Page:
14 Injured in Anaheim School Roof Collapse

ANAHEIM, Calif. -- Classes at the Regional Occupation Program school site in Anaheim Tuesday were canceled through the end of winter break on Jan. 5 after heavy rain and a malfunctioning drain caused a portion of a roof to collapse in one of the classrooms, injuring 14 people and leaving the building red-tagged.

The emergency at the North ROP Career and Technical Institute of Orange County at 1617 E. Ball Road was reported about 9:15 a.m. Monday, said Maria Sabol of the Anaheim Fire Department.

A main drain failed above a classroom, causing water to collect and eventually trigger a roof cave-in. The collapse made a loud, booming earthquake sound, causing some students to duck under the desk while others ran out screaming as water gushed like a river between three- to six-inches deep down the hallway, students told the Orange County Register.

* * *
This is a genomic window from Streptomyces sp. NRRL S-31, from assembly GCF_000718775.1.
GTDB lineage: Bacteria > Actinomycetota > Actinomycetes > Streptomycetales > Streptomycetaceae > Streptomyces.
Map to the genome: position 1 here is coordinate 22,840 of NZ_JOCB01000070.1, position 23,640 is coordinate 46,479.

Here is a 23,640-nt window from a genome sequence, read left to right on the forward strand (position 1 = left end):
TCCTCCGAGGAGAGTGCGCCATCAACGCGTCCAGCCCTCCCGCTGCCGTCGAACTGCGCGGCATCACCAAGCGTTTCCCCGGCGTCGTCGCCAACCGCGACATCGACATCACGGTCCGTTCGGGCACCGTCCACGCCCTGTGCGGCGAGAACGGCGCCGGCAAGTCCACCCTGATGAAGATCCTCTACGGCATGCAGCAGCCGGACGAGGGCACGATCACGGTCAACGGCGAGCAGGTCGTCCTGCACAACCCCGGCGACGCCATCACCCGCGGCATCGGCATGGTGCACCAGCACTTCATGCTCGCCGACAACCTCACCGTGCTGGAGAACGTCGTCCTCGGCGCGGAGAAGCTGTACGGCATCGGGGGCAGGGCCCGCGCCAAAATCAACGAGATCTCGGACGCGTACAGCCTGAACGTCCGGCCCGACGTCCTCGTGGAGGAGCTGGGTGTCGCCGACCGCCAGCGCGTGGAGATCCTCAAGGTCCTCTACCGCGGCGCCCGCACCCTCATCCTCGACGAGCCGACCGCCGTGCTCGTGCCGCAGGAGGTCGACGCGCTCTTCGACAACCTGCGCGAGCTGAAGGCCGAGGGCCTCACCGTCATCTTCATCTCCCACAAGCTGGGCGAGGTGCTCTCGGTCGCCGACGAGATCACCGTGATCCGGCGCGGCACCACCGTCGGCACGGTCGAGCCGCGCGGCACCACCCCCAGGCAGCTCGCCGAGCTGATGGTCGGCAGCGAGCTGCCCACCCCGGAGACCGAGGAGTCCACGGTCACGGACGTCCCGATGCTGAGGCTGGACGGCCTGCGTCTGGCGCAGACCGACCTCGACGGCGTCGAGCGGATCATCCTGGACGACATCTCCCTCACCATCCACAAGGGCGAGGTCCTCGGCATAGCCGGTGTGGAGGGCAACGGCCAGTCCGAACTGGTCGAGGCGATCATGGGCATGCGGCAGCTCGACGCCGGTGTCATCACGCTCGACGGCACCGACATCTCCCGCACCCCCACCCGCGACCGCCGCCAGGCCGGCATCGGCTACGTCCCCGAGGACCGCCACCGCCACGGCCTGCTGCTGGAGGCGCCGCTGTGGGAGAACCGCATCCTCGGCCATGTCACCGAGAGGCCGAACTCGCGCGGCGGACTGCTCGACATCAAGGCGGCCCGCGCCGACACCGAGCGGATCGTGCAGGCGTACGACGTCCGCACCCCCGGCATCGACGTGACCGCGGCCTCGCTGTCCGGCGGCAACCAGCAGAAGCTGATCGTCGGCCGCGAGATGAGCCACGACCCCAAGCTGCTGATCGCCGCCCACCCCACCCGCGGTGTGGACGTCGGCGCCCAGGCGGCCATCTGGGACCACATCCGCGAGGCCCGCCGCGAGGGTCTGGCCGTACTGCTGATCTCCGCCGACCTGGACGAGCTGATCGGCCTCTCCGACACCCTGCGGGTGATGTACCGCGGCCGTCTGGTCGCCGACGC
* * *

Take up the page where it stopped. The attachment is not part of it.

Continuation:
"The ceiling began to buckle," Archie Bell, a 45-year-old medical-assistant student, who was inside the classroom, told the newspaper. "It was like it happened in slow motion."

The cave-in caused an air conditioning unit to fall into a classroom while another was left teetering precariously, Sabol said.

Authorities said the victims -- two teachers and 12 students -- were between 17 and 50 years old. The injuries -- which ranged from minor to moderate -- included back and neck problems, difficulty breathing and anxiety.

Most of the injured were released from the hospital by the afternoon, Lynne Porter, ROP assistant superintendent of educational services, told the Register.

Two teachers, including a 50-year-old who was trapped under debris for a while before she was removed, were among those released from the hospital, the newspaper reported.

The damage was confined to one classroom of the school, which offers training and programs to an adult student body of 100-150, and to a portion of a hallway, Sabol said.

Classes have been canceled through winter break, which runs through Jan. 5, Porter told the newspaper. It is unclear where the classes will resume.

Some 70 firefighters responded to the accident, many searching through the building several times to make sure everyone was out, Sabol said. The building remains red-tagged, meaning it is too unstable to be used.

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